Look into a 93-94 512TR, same classic looks but a little more less 80s and more 90s interior which is more comparable to a Murci. The AC works too. Better looking wheels IMO. A bit more HP and better handling because of the center of gravity. Im no expert tho, I just recently started my own search and research but from what Ive seen so far you can find a decent 512TR for $140-150 and many less made which make it a bit more rare along the lines of the Murcis. Good luck
     
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  12. Shark01

    Shark01 F1 Rookie

    Jun 25, 2005
    3,545
    Agree, very confused.....and bad taste in movies...LOL
    Image Unavailable, Please Login
     
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  13. Shark01

    Shark01 F1 Rookie

    Jun 25, 2005
    3,545
    Well the biggest design issues on the Murcielago is the E-Gear (OP isn't getting a MT on his budget) and the super cheesy top if a Roadster.

    Mechanically, they are pretty good IF you buy one without a bunch of deferred maintenance....otherwise the needs stack up

    A clutch replacement is an $8k job, brakes (including rotors) can be a $4-5k cost, valve adjustments every 15k miles.....

    I don't think you buy a V12 Lamborghini using maintenance as a point of comparison......I spend $5-6k a year on my Diablo, but yet wouldn't trade it for anything Ferrari made in the period short of an F50.
     
  14. PineChris

    PineChris Formula Junior

    Apr 17, 2013
    913
    California
    Full Name:
    Chris
    Curious as to what you are spending 5-6k a year on maintaining a Diablo?
     
  15. I'm not afraid of the older Ferraris. But as others have said, do your due diligence and prepare an annual service budget. For example, I put approx. 2500 km on my TR and the clutch went. Not due to me, but over 30 years, you can't verify how the car was driven in the past. Would have been nice to have had the clutch examined when the engine-out service was done, but that was a couple of years prior to my purchase. So, I plan for a $3500 to $5000 USD service per year. The reason is that if you don't spend that amount every year, then when the 5-year (30,000 km) service comes up, the money is theoretically in place.

    My parallel is my 1986 328 GTS. Gone over from bumper to bumper with brakes, clutch, suspension bushings done, etc. Very solid car and drives like new.

    With my passion for the older, old-school Ferraris, obviously I would go for the TR. Just make sure that the servicing is up-to-date and reputable. Even on my car, the use of muffler cement and silicone sealant was done for a quick fix (I guess rather than wait for parts?) from a recognixed independent. I have fixed those issues myself.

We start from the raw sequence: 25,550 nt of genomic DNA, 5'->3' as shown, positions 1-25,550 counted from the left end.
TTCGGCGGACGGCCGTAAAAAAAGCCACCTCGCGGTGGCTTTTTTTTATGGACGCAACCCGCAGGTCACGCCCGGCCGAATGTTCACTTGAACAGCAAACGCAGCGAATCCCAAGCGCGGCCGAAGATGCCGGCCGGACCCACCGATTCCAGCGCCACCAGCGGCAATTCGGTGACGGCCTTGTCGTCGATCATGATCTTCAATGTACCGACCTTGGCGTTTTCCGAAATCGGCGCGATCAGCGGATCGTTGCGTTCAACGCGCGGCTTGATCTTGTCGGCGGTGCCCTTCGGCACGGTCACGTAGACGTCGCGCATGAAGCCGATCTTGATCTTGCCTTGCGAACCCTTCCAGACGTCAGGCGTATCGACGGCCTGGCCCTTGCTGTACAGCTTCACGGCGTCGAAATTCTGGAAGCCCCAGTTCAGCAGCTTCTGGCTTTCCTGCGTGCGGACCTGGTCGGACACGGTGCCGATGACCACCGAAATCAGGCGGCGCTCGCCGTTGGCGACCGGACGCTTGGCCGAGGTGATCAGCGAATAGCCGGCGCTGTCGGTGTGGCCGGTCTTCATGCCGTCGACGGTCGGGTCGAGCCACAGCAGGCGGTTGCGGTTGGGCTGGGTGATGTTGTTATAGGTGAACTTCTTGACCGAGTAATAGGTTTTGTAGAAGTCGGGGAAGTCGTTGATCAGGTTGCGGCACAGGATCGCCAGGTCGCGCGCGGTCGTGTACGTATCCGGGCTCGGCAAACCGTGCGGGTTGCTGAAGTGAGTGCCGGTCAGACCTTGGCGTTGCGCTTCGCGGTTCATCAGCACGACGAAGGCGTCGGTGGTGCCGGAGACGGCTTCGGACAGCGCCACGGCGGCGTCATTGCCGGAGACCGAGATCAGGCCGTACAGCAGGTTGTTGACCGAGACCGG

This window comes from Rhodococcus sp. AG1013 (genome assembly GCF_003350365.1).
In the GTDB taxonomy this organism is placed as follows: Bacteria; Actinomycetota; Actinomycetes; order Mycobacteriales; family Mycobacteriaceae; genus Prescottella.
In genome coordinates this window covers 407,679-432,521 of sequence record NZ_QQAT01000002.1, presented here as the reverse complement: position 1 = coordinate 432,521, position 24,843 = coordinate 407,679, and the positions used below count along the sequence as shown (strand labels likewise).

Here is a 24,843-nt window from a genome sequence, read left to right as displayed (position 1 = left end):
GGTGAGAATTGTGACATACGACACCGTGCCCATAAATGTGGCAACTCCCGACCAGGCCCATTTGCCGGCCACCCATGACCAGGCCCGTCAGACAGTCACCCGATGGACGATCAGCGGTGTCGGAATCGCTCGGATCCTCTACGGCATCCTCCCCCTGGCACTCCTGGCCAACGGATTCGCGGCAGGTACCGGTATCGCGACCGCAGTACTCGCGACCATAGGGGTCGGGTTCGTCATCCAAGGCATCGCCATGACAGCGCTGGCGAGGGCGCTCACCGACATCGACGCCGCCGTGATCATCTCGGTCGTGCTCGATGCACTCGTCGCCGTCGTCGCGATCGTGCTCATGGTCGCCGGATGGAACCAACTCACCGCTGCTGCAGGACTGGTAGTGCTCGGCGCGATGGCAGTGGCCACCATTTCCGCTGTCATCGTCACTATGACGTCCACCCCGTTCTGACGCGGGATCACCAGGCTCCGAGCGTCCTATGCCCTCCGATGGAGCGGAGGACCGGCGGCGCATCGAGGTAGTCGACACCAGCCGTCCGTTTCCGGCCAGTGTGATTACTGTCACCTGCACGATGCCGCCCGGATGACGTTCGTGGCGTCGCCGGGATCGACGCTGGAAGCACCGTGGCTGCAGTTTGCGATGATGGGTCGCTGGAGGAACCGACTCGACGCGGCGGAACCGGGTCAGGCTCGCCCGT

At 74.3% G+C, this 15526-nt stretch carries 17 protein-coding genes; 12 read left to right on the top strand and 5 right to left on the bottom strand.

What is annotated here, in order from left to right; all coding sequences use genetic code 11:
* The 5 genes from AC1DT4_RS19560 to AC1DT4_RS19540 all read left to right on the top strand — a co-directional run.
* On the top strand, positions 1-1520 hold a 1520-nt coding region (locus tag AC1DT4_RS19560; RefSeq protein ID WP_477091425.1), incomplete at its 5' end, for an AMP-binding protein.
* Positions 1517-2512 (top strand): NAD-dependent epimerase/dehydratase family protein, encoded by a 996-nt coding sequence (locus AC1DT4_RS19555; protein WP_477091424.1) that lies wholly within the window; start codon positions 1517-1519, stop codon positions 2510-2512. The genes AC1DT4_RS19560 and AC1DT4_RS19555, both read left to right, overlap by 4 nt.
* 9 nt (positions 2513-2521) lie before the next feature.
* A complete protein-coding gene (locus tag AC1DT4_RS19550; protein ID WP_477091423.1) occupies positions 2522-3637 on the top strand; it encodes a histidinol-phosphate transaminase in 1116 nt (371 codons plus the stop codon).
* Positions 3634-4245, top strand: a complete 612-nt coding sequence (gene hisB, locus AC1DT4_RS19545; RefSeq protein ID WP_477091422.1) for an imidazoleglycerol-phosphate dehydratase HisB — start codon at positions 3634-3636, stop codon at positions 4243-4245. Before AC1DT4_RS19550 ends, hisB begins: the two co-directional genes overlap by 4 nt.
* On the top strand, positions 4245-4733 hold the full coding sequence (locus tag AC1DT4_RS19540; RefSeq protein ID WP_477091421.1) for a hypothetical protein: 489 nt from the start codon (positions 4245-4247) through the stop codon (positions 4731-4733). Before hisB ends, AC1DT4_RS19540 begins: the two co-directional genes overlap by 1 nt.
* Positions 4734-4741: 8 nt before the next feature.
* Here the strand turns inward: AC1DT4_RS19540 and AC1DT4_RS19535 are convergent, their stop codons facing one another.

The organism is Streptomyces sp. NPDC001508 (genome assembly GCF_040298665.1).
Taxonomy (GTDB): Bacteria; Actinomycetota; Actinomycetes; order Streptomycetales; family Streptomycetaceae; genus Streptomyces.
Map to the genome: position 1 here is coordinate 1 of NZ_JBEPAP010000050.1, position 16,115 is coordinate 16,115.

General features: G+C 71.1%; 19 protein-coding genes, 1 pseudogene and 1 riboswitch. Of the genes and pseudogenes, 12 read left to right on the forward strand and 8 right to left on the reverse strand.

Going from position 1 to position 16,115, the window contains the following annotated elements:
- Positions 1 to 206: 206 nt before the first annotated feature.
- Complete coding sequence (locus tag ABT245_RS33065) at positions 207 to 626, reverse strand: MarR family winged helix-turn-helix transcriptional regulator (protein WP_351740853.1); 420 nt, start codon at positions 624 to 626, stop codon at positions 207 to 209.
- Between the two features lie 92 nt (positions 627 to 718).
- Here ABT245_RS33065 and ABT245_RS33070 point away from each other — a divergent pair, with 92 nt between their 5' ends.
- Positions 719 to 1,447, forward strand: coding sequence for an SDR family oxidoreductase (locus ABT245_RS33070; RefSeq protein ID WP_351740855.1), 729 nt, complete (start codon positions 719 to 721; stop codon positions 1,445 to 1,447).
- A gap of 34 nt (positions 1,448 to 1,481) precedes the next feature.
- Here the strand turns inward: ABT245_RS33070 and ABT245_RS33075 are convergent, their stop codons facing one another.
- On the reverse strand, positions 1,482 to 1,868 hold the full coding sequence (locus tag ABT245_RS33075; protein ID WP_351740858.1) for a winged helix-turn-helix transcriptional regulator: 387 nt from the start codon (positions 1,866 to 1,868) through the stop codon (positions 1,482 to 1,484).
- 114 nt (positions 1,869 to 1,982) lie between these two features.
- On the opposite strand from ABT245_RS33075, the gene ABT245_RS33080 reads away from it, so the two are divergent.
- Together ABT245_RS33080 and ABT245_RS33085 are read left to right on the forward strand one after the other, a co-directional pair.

16. Shark01

    Shark01 F1 Rookie

    Jun 25, 2005
    3,545
    Not a problem AL, I’m pretty transparent, and I’m sure the TR guys face many of the same issues. Before I start, I will admit to doing things in a proactive manner sometimes, because I absolutely love this car. A late Diablo for me is the perfect mix of classic feel and modern performance. Although now that it shares a garage with a Ford GT, I need to cut back on some of the extras.

    Replaced all bushings
    Replaced the head gasket which blew out - required an engine out
    Replaced door struts with Murcielago ones
    Replaced clutch master cylinder
    Replaced clutch slave cylinder
    Replaced clutch rod
    Re-sealed the engine, replaced all rubberized components
    Replacing the alternator (now)
    Replaced battery twice (including now when the alternator took it out)
    Added a rear backup camera
    Spent money on the AC, still sucks though
    Bought 2 extra sets of keys and immobilizers
    Installed cat bypass
    Replaced all ducting
    Replaced plugs and wires
    Yearly fluid changes
    Replaced one lift shock
     
  17. Shark01

    Shark01 F1 Rookie

    Jun 25, 2005
    3,545
    Further to this point, when I was looking back in 2012-14, most of the Diablos on market were very poorly maintained. Mine was a solid 1 owner 9k mile car that was well maintained, with all service records. Now that the values are at the point where owners can at least break even by making their cars better, I see in general the condition of Diablo Roadsters on the market is better. I think in time, the TR market may benefit from this as well.